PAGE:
As the initiative at CGH was well-received, CMC will be doing the same at Tan Tock Seng Hospital and the National Centre for Infectious Diseases in the coming weeks.

“May each mouthful of ice cream remind them that there are people who care about them and are standing with them to fight this virus,” Rev Khoo said.

“Such kind gestures are strong and useful forms of encouragement to counter anxiety and fatigue, both mental and physical.”

Dr Steven Lim, chief and senior consultant at CGH’s A&E department, told Salt&Light the outpouring of support from the community is important in fuelling the continual efforts of healthcare providers.

“Such kind gestures and show of compassion like this … are strong and useful forms of encouragement to counter anxiety and fatigue, both mental and physical. It’s great that people come out to bless us in this way.”

A few cell groups from Yio Chu Kang Chapel have “adopted” nurse teams from intensive care unit departments to pray for them and give them special treats like hampers, Polar cakes and energy bars, said Pastor Rick Toh, the church’s lead pastor.

Like Bethesda Bedok-Tampines Church, which is holding a blood donation drive on March 7, Yio Chu Kang Chapel is also exploring a partnership with Red Cross for a similar drive in their compound as they respond to an appeal by the Health Sciences Authority for more blood donations.

A flyer for a blood donation drive at Bethesda Bedok-Tampines Church. Photo courtesy of BBTC.

A flyer for a blood donation drive at Bethesda Bedok-Tampines Church. Photo courtesy of BBTC.

“The love of God compels us,” said Ps Rick. “All in all, we are trying to encourage our members and small groups to look out, love others and not become self-absorbed about self-preservation in this COVID-19 season.”

“They work very hard behind the scenes putting in long hours, but most folks aren’t aware of what they do.”

At hospitals, it is not just the doctors and nurses who are working harder during this season.

Darius Chua, 50, a member of Bedok Methodist Church, said a friend alerted him to a lesser known group of workers – those in the Material Management Department (MMD), who support frontline professionals by delivering non-medical materials to them.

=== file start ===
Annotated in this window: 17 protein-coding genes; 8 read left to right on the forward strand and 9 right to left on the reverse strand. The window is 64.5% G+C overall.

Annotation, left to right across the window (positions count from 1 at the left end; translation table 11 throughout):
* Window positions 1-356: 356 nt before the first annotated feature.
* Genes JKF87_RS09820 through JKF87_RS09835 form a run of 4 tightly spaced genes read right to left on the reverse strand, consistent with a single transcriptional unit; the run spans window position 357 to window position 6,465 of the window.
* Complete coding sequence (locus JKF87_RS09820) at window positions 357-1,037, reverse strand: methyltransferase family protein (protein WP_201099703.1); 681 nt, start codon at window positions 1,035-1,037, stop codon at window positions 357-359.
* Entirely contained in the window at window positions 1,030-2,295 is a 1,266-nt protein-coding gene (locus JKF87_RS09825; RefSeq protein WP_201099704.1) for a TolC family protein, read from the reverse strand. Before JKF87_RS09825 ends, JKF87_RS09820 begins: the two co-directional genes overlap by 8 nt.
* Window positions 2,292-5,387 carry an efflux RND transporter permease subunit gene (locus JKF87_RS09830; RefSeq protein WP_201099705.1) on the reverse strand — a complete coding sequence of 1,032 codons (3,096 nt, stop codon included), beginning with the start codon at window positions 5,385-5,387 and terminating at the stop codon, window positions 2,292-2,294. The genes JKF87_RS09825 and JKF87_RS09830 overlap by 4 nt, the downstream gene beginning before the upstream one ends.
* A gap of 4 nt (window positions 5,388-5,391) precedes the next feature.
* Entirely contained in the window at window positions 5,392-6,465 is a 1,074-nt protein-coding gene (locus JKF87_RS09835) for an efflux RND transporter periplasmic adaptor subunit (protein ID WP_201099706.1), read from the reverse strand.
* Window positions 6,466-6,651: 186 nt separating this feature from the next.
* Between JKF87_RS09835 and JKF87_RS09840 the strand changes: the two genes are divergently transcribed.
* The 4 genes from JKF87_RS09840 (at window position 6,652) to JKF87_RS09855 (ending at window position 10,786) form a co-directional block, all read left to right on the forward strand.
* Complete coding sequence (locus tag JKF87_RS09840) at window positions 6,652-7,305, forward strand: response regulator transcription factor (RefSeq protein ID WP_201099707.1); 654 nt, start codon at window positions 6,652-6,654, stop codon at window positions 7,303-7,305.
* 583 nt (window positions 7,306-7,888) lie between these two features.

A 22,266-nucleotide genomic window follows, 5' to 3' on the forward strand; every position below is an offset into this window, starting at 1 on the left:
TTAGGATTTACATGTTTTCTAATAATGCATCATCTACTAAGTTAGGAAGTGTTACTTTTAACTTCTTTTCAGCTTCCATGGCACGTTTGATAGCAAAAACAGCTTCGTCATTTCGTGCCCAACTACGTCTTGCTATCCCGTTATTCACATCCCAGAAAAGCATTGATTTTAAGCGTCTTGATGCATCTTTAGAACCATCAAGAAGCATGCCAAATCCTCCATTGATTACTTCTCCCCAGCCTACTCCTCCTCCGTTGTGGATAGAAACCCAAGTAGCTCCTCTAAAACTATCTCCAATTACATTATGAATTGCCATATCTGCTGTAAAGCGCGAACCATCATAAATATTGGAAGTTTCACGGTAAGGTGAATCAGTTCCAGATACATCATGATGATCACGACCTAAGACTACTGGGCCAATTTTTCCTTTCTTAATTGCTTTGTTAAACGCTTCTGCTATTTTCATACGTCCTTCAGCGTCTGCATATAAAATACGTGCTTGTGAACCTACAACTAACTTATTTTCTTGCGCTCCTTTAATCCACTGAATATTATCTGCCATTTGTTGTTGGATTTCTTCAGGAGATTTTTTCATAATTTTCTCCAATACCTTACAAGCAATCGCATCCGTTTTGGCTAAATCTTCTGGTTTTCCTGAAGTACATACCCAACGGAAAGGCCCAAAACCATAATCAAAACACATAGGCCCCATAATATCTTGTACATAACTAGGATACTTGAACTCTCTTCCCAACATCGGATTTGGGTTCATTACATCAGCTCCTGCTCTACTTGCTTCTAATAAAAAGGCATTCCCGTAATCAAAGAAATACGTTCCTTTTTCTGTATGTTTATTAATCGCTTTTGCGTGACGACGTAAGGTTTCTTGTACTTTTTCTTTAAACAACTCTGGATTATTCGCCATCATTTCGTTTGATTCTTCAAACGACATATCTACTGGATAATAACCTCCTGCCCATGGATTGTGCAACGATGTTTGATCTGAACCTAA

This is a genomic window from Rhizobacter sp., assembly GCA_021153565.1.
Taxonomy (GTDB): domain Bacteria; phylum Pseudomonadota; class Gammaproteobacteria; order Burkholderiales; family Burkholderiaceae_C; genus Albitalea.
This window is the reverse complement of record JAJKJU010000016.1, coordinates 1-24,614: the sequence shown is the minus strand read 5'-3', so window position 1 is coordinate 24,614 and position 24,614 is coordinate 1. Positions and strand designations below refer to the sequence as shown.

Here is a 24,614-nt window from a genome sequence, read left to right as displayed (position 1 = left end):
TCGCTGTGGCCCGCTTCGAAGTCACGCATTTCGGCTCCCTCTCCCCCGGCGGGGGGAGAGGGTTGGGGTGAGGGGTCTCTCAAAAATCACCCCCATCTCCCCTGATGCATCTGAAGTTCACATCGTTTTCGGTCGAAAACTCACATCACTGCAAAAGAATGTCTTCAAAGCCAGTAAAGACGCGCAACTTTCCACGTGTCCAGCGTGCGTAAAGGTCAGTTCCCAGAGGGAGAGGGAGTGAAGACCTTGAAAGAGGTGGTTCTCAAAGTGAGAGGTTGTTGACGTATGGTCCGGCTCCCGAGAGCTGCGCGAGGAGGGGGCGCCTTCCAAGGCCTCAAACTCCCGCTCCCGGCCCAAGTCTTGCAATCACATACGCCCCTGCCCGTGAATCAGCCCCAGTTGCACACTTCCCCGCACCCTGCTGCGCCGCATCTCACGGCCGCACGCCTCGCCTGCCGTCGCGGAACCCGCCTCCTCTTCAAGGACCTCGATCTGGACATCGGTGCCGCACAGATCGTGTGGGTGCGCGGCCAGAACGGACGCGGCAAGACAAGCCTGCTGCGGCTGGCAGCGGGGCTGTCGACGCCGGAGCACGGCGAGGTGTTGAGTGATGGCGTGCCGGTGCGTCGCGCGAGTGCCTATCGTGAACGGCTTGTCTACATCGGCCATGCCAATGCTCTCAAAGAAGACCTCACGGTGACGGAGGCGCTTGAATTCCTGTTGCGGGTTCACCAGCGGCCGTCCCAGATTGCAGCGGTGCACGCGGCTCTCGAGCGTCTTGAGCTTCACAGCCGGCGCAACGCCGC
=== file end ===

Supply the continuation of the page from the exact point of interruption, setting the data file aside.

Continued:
“The MMD folks are never in the limelight and usually forgotten. They work very hard behind the scenes putting in long hours, but they are not in the public eye so most folks aren’t aware of what they do,” said Chua.

He decided to rally his cell group to buy and give 25 of these workers from Tan Tock Seng Hospital each a care package containing wet wipes, Vitamin C tablets, hand cream, lozenges and a personalised card of appreciation and encouragement.

Darius Chua and his cell group from Bedok Methodist Church packed care packages and personalised cards for 25 workers in Tan Tock Seng Hospital's Material Management Department, a lesser known group working hard during the COVID-19 season. Photo courtesy of Darius Chua.

Darius Chua and his cell group from Bedok Methodist Church packed care packages and personalised cards for 25 workers in Tan Tock Seng Hospital’s Material Management Department, a lesser known group working hard during the COVID-19 season. Photo courtesy of Darius Chua.

“Our expression of appreciation demonstrates recognition of their importance in the battle against COVID-19. They might be in the background but they are a part of a vital team,” said Chua.

Remembering our neighbours

Sometimes we just need to look next door to see if there are any needs we can meet.

“People wonder: Does God care? The truth is that He does, and one of the ways He cares is through the Church.”

When the government announced earlier this month that it was going to distribute free masks to every household, 24 members from 3:16 Church, Kingdom Community Church, Grace Baptist Church and Bartley Christian Church volunteered to do so over four days to the residents in Macpherson.

Bethesda Bedok-Tampines Church also went door to door to deliver some 2,000 surgical masks to 300 households in the Bedok North estate, while members of Agape Baptist Church fanned out to distribute 1,100 bottles of hand soap to their neighbours in the Pek Kio community, which they have been reaching out to for the past 23 years.

Back in 2003, the church had also gone door to door to give out hand sanitisers during the severe acute respiratory syndrome (SARS) period.

Agape’s senior pastor, Pastor Wong Guoliang, said: “Sometimes, during dark seasons, people wonder: does God really care? The truth is that He does, and one of the ways He cares is through the Church which represents Him. That’s why we seek to bless the Pek Kio residents this way, to show them that God truly cares for them.”

“Thank you for risking your lives”: 1,000 notes of appreciation delivered to healthcare workers

“Migrant workers are a part of Singapore, we can’t forsake them”: Help centres partner churches to distribute masks and vitamins

About the author

Gracia Lee

Gracia is a journalism graduate who thoroughly enjoys people and words. Thankfully, she gets a satisfying dose of both as a writer at Salt&Light. When she's not working, you will probably find her admiring nature or playing Monopoly Deal with her little brother.